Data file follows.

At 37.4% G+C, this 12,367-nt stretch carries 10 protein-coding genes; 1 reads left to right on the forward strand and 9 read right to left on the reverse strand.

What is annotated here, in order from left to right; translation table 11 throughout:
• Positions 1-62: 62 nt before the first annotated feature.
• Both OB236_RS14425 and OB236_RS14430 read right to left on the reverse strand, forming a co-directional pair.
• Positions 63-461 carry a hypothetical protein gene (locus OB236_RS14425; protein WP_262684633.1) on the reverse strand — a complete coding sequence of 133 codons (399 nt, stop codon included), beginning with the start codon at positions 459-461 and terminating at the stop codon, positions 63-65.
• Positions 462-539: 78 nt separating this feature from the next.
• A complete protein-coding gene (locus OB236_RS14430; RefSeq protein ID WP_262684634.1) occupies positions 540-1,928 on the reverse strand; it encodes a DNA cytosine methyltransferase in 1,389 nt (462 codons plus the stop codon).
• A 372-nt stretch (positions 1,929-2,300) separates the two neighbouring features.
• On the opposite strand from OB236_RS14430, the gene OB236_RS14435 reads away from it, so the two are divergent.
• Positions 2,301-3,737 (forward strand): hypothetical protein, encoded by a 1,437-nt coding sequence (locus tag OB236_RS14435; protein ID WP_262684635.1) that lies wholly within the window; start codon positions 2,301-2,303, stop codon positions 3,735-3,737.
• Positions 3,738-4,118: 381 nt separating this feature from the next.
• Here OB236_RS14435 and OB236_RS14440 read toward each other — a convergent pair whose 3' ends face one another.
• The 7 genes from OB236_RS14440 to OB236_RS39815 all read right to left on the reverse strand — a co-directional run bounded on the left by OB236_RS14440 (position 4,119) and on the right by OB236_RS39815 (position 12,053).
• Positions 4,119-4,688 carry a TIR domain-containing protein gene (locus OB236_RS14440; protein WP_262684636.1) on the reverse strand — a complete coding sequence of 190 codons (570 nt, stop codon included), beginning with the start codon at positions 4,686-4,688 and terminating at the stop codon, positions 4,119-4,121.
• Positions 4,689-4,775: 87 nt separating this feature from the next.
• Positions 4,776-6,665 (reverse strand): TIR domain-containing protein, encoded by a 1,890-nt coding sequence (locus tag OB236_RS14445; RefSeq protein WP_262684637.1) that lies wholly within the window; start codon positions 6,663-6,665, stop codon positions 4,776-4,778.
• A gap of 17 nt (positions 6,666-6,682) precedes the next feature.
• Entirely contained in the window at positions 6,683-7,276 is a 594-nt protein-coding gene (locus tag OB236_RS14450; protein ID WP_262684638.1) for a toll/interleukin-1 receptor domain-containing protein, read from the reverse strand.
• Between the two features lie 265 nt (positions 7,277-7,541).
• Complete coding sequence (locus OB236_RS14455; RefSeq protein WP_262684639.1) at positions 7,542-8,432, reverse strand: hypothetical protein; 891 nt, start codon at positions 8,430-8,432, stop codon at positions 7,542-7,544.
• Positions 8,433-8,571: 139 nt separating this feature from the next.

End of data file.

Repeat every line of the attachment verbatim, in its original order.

At 37.4% G+C, this 12,367-nt stretch carries 10 protein-coding genes; 1 reads left to right on the forward strand and 9 read right to left on the reverse strand.

What is annotated here, in order from left to right; translation table 11 throughout:
• Positions 1-62: 62 nt before the first annotated feature.
• Both OB236_RS14425 and OB236_RS14430 read right to left on the reverse strand, forming a co-directional pair.
• Positions 63-461 carry a hypothetical protein gene (locus OB236_RS14425; protein WP_262684633.1) on the reverse strand — a complete coding sequence of 133 codons (399 nt, stop codon included), beginning with the start codon at positions 459-461 and terminating at the stop codon, positions 63-65.
• Positions 462-539: 78 nt separating this feature from the next.
• A complete protein-coding gene (locus OB236_RS14430; RefSeq protein ID WP_262684634.1) occupies positions 540-1,928 on the reverse strand; it encodes a DNA cytosine methyltransferase in 1,389 nt (462 codons plus the stop codon).
• A 372-nt stretch (positions 1,929-2,300) separates the two neighbouring features.
• On the opposite strand from OB236_RS14430, the gene OB236_RS14435 reads away from it, so the two are divergent.
• Positions 2,301-3,737 (forward strand): hypothetical protein, encoded by a 1,437-nt coding sequence (locus tag OB236_RS14435; protein ID WP_262684635.1) that lies wholly within the window; start codon positions 2,301-2,303, stop codon positions 3,735-3,737.
• Positions 3,738-4,118: 381 nt separating this feature from the next.
• Here OB236_RS14435 and OB236_RS14440 read toward each other — a convergent pair whose 3' ends face one another.
• The 7 genes from OB236_RS14440 to OB236_RS39815 all read right to left on the reverse strand — a co-directional run bounded on the left by OB236_RS14440 (position 4,119) and on the right by OB236_RS39815 (position 12,053).
• Positions 4,119-4,688 carry a TIR domain-containing protein gene (locus OB236_RS14440; protein WP_262684636.1) on the reverse strand — a complete coding sequence of 190 codons (570 nt, stop codon included), beginning with the start codon at positions 4,686-4,688 and terminating at the stop codon, positions 4,119-4,121.
• Positions 4,689-4,775: 87 nt separating this feature from the next.
• Positions 4,776-6,665 (reverse strand): TIR domain-containing protein, encoded by a 1,890-nt coding sequence (locus tag OB236_RS14445; RefSeq protein WP_262684637.1) that lies wholly within the window; start codon positions 6,663-6,665, stop codon positions 4,776-4,778.
• A gap of 17 nt (positions 6,666-6,682) precedes the next feature.
• Entirely contained in the window at positions 6,683-7,276 is a 594-nt protein-coding gene (locus tag OB236_RS14450; protein ID WP_262684638.1) for a toll/interleukin-1 receptor domain-containing protein, read from the reverse strand.
• Between the two features lie 265 nt (positions 7,277-7,541).
• Complete coding sequence (locus OB236_RS14455; RefSeq protein WP_262684639.1) at positions 7,542-8,432, reverse strand: hypothetical protein; 891 nt, start codon at positions 8,430-8,432, stop codon at positions 7,542-7,544.
• Positions 8,433-8,571: 139 nt separating this feature from the next.